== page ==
When I could finally begin to accept my own “dark side”, not pretending or denying that it was a part of me, I was able to look within myself and see the ruins that Augustine talked about.  The reality was that there was much that did not please my heavenly Father.  With Augustine I was able to start saying “this I know and do not hide.”  I was able to pray with the Psalmist. “When I kept it all inside, my bones turned to powder, my words became daylong groans.  The pressure never let up; all the juices of my life dried up.  Then I let it all out: I said, ‘I’ll make a clean breast of my failures to God.'” (Ps 32:3-5 – The Message) The pressure of trying to hide my darkness prevented me from experiencing the vitality of God’s life that was already within my soul.  Jesus tells us, “Live in me.  Make your home in me just as I do in you.” (John 15:4 – The Message)

In the denial of my inner darkness, I became focused more on me then on the presence of God within my soul.  This wrong focus shrunk my inner capacity to experience the presence of God.  My soul could only be enlarged when I was willing to explore all that God was showing me about my inner life.  I had to welcome the good with the bad, since the bad was really a part of who I was.  God was not asking me to change my inner life, to make more room for the presence of God.  He was simply wanting me to give him access to the various rooms were all the darkness resided.  He would do the cleansing and what I like to call the rearranging of the furniture so that I could receive the light of his presence.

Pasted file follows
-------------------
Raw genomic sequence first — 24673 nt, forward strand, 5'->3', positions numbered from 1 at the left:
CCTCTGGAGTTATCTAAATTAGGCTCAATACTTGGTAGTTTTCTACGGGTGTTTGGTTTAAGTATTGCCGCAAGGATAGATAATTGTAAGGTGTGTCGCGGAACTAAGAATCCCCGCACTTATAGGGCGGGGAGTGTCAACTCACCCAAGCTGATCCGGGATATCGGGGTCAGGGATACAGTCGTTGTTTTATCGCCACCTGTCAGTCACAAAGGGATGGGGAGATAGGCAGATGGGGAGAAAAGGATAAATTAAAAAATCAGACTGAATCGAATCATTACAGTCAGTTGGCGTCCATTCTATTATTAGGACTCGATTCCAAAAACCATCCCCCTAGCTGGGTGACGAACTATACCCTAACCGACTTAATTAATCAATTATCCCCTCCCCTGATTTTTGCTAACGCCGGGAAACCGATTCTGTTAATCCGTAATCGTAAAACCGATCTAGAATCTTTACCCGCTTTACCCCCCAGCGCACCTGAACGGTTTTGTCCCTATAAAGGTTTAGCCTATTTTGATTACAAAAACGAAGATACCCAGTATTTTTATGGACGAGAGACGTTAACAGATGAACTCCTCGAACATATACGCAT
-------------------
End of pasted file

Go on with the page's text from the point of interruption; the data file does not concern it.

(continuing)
I confess to the readers of this blog that I have a long ways to go in allowing God to enlarge my soul.  But I can testify that the freedom and peace that comes in the enlarging is a gift from God.  I cannot explain what happens.  All I know is that when I become more honest with myself, by getting  acquainted with my true self the closer I become to God.  For God dwells at the deepest part of who I am.  

This process is expressed well in these verses from the Message. “Here’s what I want you to do; Find a quiet, secluded place so you won’t be tempted to role-play before God.  Just be there as simply and honestly as you can manage. The focus will shift from you to God, and you will begin to sense his grace.” (Matt. 6:6 – The Message)   Oh, how true.  When I am willing to be alone with God, I learn to face my dark side.  There is no role playing before God.  I face the true condition of my soul.  In the process there is a shift from me to the actual presence of God within my soul.  

Another quote from Augustine in this regard has been very helpful for me. “Lord, I went wandering like a stray sheep, seeking you with anxious reasoning weighted within me.  I wearied myself much in looking for you without.  If only I had desired you, and panted after you.  I went around the streets and squares of the cities of this world and I found you not, because in vain I sought without for you who were within.”  Men, we can weary ourselves with a lot of religious posturing hoping to find peace with God.  Most of this posturing does little in our search for God.  We have to simply face ourselves and know that God waits for us in love within our own souls.

June 25th

Devotions based on David Benner’s book, Opening to God